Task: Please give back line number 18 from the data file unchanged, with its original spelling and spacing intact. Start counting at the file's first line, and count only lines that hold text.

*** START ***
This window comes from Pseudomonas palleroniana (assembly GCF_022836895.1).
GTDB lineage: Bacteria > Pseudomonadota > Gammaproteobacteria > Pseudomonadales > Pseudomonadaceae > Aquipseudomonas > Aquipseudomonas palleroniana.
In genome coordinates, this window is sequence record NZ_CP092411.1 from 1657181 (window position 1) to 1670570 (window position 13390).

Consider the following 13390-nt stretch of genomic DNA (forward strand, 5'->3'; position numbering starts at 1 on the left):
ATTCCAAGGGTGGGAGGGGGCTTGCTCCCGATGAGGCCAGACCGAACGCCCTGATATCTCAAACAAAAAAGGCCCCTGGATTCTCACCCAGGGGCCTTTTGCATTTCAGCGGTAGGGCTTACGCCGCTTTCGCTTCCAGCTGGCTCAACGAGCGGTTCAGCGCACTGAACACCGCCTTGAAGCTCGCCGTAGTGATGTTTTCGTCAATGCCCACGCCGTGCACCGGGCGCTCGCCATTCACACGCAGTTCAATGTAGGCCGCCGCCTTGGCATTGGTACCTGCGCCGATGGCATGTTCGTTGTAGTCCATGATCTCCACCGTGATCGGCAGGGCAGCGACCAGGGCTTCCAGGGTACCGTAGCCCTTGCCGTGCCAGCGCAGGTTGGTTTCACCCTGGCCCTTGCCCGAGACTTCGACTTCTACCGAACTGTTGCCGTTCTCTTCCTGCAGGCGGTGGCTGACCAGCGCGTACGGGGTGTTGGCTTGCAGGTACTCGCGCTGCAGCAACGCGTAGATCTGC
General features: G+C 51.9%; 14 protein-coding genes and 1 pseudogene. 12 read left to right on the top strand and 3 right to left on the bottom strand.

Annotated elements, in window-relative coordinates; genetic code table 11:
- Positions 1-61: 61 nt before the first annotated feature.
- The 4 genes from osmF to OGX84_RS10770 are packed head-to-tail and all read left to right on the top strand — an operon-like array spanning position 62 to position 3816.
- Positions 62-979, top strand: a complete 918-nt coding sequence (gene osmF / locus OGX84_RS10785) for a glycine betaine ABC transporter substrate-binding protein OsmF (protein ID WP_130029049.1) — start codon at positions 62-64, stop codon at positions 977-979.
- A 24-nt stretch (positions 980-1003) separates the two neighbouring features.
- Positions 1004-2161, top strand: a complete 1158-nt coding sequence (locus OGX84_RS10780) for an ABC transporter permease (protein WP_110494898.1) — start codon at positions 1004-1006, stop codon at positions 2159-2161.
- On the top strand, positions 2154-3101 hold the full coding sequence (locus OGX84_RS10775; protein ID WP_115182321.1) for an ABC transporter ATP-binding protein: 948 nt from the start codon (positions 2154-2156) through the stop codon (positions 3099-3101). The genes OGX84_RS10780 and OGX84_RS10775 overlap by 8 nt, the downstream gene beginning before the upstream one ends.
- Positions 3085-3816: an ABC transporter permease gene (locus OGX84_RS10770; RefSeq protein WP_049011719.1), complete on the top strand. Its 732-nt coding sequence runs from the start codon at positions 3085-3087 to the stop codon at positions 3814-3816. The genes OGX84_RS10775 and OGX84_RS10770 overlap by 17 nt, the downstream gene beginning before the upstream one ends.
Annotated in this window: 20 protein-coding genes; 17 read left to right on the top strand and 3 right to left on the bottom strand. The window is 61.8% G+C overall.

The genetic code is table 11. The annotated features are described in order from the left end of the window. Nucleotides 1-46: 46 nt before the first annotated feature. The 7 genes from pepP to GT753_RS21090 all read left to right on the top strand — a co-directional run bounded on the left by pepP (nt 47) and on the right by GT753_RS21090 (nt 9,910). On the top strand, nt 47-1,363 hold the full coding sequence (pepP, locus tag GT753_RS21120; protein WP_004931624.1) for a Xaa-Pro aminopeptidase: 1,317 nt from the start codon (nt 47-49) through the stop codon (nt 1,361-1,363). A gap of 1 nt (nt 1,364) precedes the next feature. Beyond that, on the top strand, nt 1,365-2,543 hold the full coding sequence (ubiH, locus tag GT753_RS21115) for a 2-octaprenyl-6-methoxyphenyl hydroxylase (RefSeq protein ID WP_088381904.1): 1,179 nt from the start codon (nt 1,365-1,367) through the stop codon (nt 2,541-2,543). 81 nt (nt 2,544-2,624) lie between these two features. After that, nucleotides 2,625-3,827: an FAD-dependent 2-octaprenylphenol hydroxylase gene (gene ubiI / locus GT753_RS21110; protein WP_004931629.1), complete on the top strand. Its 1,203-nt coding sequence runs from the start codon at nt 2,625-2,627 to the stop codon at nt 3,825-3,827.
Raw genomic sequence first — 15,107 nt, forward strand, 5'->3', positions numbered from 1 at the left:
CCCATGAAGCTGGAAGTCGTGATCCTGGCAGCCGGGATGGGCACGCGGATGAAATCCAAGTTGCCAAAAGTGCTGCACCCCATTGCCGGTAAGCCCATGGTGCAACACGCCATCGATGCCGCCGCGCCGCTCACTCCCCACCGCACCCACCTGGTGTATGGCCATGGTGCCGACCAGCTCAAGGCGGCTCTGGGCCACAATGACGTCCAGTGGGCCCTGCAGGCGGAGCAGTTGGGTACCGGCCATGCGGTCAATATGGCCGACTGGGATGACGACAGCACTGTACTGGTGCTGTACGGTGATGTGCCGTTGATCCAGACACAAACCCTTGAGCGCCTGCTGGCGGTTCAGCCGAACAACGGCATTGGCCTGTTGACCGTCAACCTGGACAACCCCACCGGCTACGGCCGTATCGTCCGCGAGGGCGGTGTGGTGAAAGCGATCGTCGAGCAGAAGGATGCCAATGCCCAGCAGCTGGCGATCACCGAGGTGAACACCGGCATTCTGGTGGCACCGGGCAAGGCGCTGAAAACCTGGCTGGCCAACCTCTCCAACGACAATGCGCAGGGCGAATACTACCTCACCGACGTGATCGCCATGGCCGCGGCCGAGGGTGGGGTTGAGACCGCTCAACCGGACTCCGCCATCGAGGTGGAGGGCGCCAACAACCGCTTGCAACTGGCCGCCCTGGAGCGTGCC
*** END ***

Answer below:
CCCATGAAGCTGGAAGTCGTGATCCTGGCAGCCGGGATGGGCACGCGGATGAAATCCAAGTTGCCAAAAGTGCTGCACCCCATTGCCGGTAAGCCCATGGTGCAACACGCCATCGATGCCGCCGCGCCGCTCACTCCCCACCGCACCCACCTGGTGTATGGCCATGGTGCCGACCAGCTCAAGGCGGCTCTGGGCCACAATGACGTCCAGTGGGCCCTGCAGGCGGAGCAGTTGGGTACCGGCCATGCGGTCAATATGGCCGACTGGGATGACGACAGCACTGTACTGGTGCTGTACGGTGATGTGCCGTTGATCCAGACACAAACCCTTGAGCGCCTGCTGGCGGTTCAGCCGAACAACGGCATTGGCCTGTTGACCGTCAACCTGGACAACCCCACCGGCTACGGCCGTATCGTCCGCGAGGGCGGTGTGGTGAAAGCGATCGTCGAGCAGAAGGATGCCAATGCCCAGCAGCTGGCGATCACCGAGGTGAACACCGGCATTCTGGTGGCACCGGGCAAGGCGCTGAAAACCTGGCTGGCCAACCTCTCCAACGACAATGCGCAGGGCGAATACTACCTCACCGACGTGATCGCCATGGCCGCGGCCGAGGGTGGGGTTGAGACCGCTCAACCGGACTCCGCCATCGAGGTGGAGGGCGCCAACAACCGCTTGCAACTGGCCGCCCTGGAGCGTGCC